With Finland’s love of libraries well established, we head to a Helsinki haunt that typifies the country’s bookish ways.
It’s 14.00 and the public library in the northern Helsinki suburb of Maunula is buzzing with hushed activity. A group of kids from the nearby international school are doing their homework and teasing one another in English on the sofas. A couple of older gentlemen are leisurely reading newspapers, while an elegant elderly woman in a green woollen coat is deep in conversation about Russian literature with one of the librarians. “We get all kinds here, from elementary school kids to pensioners, students to immigrants,” says librarian Lauri Seutu. “It’s a sort of living room for the local residents.”
Opened in 2016, the Maunula library is indicative of the importance that Finnish towns and cities place on public libraries. They are often found in very central locations and are usually among the best-designed buildings in the area. The one in Maunula was designed by renowned Finnish architecture firm k2s and its modern glass-and-wood façade almost looks out of place in this sleepy 1970s suburb characterised by grey flat-roof apartment blocks. It’s a marked contrast to other countries where funding for libraries has been scaled back.
Sitting in one of several Swedese Happy chairs scattered around the main hall is pensioner Heikki Blon. He is reading Finland’s most popular daily, Helsingin Sanomat – something he does at least three times a week. “I have another library close by but I prefer coming here,” he says. “The building is pleasant to look at and the chairs are comfortable.”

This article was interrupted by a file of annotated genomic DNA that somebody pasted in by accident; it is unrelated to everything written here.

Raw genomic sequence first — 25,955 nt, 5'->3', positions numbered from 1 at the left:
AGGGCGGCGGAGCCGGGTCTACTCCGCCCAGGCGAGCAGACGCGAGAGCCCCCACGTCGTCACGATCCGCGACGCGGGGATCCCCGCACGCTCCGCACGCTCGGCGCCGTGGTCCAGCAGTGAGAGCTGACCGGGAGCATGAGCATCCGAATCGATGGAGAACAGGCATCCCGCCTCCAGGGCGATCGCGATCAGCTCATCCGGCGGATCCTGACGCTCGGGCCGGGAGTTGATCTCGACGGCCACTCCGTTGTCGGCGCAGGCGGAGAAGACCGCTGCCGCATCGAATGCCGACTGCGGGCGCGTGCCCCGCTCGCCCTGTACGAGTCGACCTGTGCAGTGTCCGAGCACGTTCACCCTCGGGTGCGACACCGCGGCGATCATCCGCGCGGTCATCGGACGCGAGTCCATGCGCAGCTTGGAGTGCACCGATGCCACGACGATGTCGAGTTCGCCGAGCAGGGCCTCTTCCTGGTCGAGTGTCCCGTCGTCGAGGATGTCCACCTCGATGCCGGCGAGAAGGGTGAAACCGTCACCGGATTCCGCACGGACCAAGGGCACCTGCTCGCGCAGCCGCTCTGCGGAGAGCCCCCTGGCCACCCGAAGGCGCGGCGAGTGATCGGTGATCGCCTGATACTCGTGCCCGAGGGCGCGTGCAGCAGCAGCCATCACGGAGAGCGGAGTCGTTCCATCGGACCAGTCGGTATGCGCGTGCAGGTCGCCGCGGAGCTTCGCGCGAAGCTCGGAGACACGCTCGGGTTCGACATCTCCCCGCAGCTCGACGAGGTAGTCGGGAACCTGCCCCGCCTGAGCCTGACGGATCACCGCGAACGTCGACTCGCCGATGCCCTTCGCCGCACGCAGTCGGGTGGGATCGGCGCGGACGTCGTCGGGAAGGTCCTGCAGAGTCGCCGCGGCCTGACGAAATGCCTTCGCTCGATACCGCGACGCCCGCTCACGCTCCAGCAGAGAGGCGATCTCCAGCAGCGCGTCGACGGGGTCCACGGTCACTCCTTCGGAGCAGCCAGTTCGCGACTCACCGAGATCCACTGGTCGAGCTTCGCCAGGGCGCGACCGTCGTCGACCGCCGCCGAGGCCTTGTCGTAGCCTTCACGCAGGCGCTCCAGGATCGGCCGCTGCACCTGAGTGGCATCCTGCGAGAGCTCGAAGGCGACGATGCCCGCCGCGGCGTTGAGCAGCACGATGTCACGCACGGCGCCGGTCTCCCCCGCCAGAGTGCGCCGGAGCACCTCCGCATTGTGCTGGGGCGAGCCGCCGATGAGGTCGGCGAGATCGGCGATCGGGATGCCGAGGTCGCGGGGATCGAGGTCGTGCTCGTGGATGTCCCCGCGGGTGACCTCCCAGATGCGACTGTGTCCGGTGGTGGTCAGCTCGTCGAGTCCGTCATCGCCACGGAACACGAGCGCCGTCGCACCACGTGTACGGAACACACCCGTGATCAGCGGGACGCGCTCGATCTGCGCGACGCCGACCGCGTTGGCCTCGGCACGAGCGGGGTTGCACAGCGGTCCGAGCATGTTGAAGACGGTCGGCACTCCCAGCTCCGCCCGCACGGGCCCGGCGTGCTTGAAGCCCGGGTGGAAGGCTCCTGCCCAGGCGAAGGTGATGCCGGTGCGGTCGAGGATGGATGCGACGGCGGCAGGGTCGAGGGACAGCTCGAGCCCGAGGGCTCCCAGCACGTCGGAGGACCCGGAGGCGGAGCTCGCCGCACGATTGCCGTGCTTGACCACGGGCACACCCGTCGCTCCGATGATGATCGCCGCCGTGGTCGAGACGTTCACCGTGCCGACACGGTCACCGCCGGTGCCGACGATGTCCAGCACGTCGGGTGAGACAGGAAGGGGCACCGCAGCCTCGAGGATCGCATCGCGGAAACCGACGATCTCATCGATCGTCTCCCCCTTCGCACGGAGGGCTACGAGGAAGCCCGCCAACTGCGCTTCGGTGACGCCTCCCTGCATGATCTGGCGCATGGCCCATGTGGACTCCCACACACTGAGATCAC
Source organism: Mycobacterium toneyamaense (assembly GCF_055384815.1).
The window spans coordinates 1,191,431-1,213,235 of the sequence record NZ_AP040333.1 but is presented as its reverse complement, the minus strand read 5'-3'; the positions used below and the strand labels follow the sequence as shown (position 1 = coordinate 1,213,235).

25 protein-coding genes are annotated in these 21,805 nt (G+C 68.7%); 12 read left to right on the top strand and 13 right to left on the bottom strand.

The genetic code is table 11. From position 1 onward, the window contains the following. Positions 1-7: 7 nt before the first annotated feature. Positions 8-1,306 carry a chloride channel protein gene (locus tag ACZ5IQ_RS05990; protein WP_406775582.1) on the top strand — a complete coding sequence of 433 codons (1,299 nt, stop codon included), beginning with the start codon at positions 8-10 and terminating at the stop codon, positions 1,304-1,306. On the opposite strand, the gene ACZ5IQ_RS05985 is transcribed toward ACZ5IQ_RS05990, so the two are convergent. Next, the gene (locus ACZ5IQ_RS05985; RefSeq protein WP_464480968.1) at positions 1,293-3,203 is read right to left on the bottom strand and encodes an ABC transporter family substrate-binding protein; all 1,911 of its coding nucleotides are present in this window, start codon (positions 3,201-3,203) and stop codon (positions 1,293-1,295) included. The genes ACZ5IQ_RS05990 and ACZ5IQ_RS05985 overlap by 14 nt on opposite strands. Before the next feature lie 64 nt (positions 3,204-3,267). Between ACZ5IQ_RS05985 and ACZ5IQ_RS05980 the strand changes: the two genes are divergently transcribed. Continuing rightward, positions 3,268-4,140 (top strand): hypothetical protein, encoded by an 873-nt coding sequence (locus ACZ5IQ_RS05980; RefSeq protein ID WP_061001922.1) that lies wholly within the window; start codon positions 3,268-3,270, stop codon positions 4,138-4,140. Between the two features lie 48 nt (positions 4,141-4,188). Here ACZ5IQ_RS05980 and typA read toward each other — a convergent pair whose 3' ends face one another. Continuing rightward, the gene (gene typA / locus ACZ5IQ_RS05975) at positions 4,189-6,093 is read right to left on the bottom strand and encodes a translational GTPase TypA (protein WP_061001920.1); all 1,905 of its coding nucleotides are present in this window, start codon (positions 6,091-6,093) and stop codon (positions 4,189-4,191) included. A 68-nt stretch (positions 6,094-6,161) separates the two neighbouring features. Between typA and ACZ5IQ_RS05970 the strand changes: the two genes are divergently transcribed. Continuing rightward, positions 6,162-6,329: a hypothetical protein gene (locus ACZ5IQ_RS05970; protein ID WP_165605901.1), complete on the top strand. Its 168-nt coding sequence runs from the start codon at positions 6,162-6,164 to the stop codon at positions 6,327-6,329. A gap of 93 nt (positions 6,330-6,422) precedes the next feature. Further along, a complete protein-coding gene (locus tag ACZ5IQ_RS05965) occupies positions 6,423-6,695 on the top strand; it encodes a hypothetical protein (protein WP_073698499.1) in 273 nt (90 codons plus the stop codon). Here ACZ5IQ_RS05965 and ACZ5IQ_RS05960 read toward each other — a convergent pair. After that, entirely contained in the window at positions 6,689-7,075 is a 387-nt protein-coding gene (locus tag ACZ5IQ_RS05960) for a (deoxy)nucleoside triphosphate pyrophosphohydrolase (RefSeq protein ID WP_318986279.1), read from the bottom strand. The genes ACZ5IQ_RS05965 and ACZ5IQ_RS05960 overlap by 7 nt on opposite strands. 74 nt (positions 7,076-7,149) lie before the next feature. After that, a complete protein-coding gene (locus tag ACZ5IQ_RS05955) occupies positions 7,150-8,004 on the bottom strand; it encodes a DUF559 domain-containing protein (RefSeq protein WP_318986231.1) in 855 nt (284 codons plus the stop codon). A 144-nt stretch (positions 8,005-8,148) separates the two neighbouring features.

“Finns use libraries more than any other nation in the world,” says library historian Ilkka Mäkinen of the University of Tampere. “They have played a major role in boosting the country’s literacy rate.” Finland has more than 800 libraries that stock more than 30 million books; each citizen borrows an average of 12 books every year. And Helsinki alone is home to 37 libraries, with the majority evenly scattered in the suburbs to ensure access in all parts of the city. There are also two library buses that travel to remote regions.
Maintaining such an extensive library network comes at a cost: as much as €333m a year. But it seems to be a cost that the Finns are more than willing to fund. When president Sauli Niinistö was a stringent finance minister earlier in his career he suggested that the nation’s libraries should be rethought as pay-as-you-go services; it caused a nationwide backlash. Even 20 years later, with an 80 per cent approval rating, he is still occasionally needled by the public and press for those comments.
The Finnish love of the library is rooted in history; according to Mäkinen it has played a key role in the country’s social policy. Before independence libraries were used to educate the masses in the nascent Finnish language and did their bit in terms of boosting Finnish national sentiment during Russian rule in the 19th century. “The educational role of the public library remained when Finland gained independence,” says Mäkinen. “Libraries became part of the civilizing mission of the new state.”
Heikki Blon agrees. Looking up from his newspaper at Maunula library he asks, “How could a civilised country not have free public libraries?”